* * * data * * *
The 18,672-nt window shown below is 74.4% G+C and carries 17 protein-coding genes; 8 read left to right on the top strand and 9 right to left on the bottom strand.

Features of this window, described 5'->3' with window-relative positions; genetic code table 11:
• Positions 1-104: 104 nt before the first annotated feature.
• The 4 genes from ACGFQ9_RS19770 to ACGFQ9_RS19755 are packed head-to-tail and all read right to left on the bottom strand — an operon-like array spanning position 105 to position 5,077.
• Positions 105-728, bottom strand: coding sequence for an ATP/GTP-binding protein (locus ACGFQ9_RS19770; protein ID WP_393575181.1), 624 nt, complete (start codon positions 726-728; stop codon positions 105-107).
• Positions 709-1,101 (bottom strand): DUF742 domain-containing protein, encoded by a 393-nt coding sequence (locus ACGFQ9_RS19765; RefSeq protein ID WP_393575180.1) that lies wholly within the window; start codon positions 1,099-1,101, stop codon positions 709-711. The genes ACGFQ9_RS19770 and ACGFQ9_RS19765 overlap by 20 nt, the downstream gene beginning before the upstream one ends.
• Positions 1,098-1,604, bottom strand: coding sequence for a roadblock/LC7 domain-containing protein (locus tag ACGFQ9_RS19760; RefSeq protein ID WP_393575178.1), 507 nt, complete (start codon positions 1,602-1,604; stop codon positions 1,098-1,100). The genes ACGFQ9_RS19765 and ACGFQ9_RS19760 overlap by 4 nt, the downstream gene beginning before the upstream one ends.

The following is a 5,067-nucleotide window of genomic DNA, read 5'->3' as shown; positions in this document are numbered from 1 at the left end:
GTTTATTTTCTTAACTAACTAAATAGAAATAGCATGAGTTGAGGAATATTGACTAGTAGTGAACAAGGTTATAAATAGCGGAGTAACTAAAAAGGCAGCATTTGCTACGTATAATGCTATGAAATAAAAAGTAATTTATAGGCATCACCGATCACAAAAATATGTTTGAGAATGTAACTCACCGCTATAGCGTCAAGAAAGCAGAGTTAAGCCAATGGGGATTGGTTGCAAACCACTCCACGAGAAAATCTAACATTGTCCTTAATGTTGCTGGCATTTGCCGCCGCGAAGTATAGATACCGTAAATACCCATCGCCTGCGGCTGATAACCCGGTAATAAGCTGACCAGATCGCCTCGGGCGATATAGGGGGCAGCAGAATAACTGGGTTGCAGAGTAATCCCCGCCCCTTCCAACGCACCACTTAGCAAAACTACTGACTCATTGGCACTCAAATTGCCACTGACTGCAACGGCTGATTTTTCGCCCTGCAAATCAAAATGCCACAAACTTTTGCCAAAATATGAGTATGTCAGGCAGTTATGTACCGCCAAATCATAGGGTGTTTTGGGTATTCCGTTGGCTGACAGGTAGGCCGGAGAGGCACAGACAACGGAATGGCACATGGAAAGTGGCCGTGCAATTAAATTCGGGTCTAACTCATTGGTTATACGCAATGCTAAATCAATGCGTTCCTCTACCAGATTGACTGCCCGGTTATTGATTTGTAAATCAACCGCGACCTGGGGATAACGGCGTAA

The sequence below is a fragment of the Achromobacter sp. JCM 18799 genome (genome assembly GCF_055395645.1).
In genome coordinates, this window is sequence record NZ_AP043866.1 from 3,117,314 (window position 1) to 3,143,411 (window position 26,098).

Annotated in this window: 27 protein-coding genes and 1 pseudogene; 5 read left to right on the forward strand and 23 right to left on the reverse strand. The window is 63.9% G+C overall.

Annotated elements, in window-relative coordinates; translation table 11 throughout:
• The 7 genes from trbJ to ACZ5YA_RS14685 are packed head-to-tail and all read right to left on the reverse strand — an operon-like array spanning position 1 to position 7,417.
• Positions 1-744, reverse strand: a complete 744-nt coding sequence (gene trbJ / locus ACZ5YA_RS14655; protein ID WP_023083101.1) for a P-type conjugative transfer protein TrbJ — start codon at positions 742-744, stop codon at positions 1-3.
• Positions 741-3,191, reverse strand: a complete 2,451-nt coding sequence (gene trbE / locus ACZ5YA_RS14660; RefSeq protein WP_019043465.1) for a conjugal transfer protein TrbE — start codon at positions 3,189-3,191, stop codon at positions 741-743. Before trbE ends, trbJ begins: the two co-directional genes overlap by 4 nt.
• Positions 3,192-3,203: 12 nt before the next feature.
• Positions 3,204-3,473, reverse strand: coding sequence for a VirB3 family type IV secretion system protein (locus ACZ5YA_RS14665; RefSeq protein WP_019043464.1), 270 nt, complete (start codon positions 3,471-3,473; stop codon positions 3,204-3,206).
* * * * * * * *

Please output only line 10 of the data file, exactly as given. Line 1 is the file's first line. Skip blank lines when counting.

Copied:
The sequence below is a fragment of the Achromobacter sp. JCM 18799 genome (genome assembly GCF_055395645.1).